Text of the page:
El Chu and Some Other Planes

As a parent, you remember the first time you took your #NOCsintraining to see their first movie. Isabella’s was Kung Fu Panda. Giselle’s was Kung Fu Panda 2. Well, it was their little brother’s turn, and we were honestly apprehensive about the situation. Santi cannot sit still for more than 20 minutes, so we needed to find something that would boost his interest.

Santi's first movie
Santi’s watching his first movie.

The Disney film Mater’s Tall Tales was a huge hit in our household, especially with Santiago, our 2-year-old. So when we found the short film at the end of Cars 2 about “Air Mater” all that Santiago could say for weeks was “Again! Please!”

With that in mind, we settled on Planes to watch. The nerd in me, researched characters and plot before we went to see it. Everyone was excited because this was supposed to be the next in the Cars series, but I was intrigued with one character, El Chupacabra.

No folks, we are not dwelling into the topic of cryptozoology (my other passion). Instead, Pixar’s definition of El Chupacabra is that of a creature of mythical proportions that siphons your fuel. This video introduction of him pretty much lets you know what you are getting in to.

So we went to the movie theater and made it a family event; even auntie C tagged along. Santiago made it 45 minutes into the film before he made it known that he was done. Which meant that I spent the rest of the film chasing him outside the theater, playing peek-a-boo, and watching him flirt with the staff and the grandmas that happened to be at the theater. To my disappointment, I never got to finish watching the film.

So I waited until the movie came out on DVD to fully engage it, though it had already peaked my interest with El Chu. Well the day came finally came. We put it in the disc and began to watch.

Now, Planes follows pretty much the same storyline of the first Cars movie: Dusty CropHopper, a share cropping duster, has dreams to race in the biggest race of the world (think Those Magnificent Men in their Flying Machines) so he tries to qualify for the world race. Thanks to some PED violation disqualifies another plane, Dusty makes the cut.

Dusty is the underdog, the little fish in the big pond of air racing. His midwestern upbringing (I’ve lived in Minnesota long enough to identify midwestern upbringing) does not fit in to the cold, selfish world of air racing. Dusty knows he is not fast enough to compete, even though he has the support of his fuel truck best friend Chug and the mechanic Dottie, he knows he needs help. So he reaches out to the enigma of a character called Skipper Riley, a former navy war plane to see if he will train him. Skipper, in his best Doc Hudson angry voice, tells him no. The next morning Skipper visits Dusty to find out why this race is so important in which Dusty replies that he wants to prove that he is just more than a crop duster. With that said, Skipper decides to train him.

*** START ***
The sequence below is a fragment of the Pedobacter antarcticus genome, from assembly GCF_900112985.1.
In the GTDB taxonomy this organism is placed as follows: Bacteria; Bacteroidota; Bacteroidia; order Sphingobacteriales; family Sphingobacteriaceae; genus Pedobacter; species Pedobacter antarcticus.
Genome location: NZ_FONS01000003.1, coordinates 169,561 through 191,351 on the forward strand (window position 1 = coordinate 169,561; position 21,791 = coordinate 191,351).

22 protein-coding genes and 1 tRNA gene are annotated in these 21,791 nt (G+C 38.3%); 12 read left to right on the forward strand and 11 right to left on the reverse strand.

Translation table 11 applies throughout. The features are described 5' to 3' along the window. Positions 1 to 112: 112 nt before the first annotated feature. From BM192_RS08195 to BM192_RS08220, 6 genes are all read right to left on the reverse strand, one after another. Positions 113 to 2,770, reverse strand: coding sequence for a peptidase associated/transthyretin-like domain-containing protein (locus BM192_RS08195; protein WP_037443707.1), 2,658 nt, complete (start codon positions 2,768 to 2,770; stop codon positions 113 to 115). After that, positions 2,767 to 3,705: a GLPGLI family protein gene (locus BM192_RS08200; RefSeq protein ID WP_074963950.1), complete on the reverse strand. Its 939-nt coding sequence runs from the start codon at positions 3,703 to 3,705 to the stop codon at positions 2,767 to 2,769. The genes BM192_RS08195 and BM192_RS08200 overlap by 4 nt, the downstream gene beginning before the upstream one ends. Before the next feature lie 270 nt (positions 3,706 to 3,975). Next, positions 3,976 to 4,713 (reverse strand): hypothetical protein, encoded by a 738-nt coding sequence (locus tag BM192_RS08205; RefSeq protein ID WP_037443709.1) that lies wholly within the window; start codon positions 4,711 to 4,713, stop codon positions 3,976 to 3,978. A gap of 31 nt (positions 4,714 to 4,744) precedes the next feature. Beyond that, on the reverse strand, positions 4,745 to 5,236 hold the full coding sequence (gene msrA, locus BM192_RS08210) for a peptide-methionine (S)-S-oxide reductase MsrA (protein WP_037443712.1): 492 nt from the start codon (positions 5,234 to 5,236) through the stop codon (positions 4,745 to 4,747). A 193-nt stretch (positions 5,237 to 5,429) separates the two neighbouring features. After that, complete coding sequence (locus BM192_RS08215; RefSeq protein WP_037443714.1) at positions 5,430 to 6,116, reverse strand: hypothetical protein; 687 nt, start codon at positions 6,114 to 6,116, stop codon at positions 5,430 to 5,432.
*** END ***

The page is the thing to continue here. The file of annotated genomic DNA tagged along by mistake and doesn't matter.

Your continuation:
Race day is upon him and he meets all the racers from, Ishani (his love interest), Ripslinger (the evil guy), Rochelle (El Chu’s love interest), El Chupacabra, and Bulldog.

The race has seven legs, and each of them are challenging to Dusty. Mostly for the main reason that Dusty has a fear of heights (you are not alone, Dusty!).

This film is most definitely a family film and is a good to watch on movie night. The story line is one Disney seems to want to rewrite and rewrite. It has its ups and downs and is boring during the slow times. In my opinion, there are too many characters and too little time to develop their own personal storylines. But it’s entertaining.

The punchlines are corny, but that is what kids wants. El Chu steals the show, and yes, I am aware of the cultural appropriation that Disney is known for. But El Chu is voiced by a brown person — the comedian Carlos Alazraqui — and he gets mad when anyone mispronounces his name (for what it’s worth, I do too). He is a Mexican character, a tele-novela actor, and reminds me of Antonio Banderas in Puss in Boots.

The movie has been available on DVD and Blu-ray for a few weeks now.

So get your popcorn, sit down, watch it with the #NOCsintraining, and then tell me what you think about El Chu.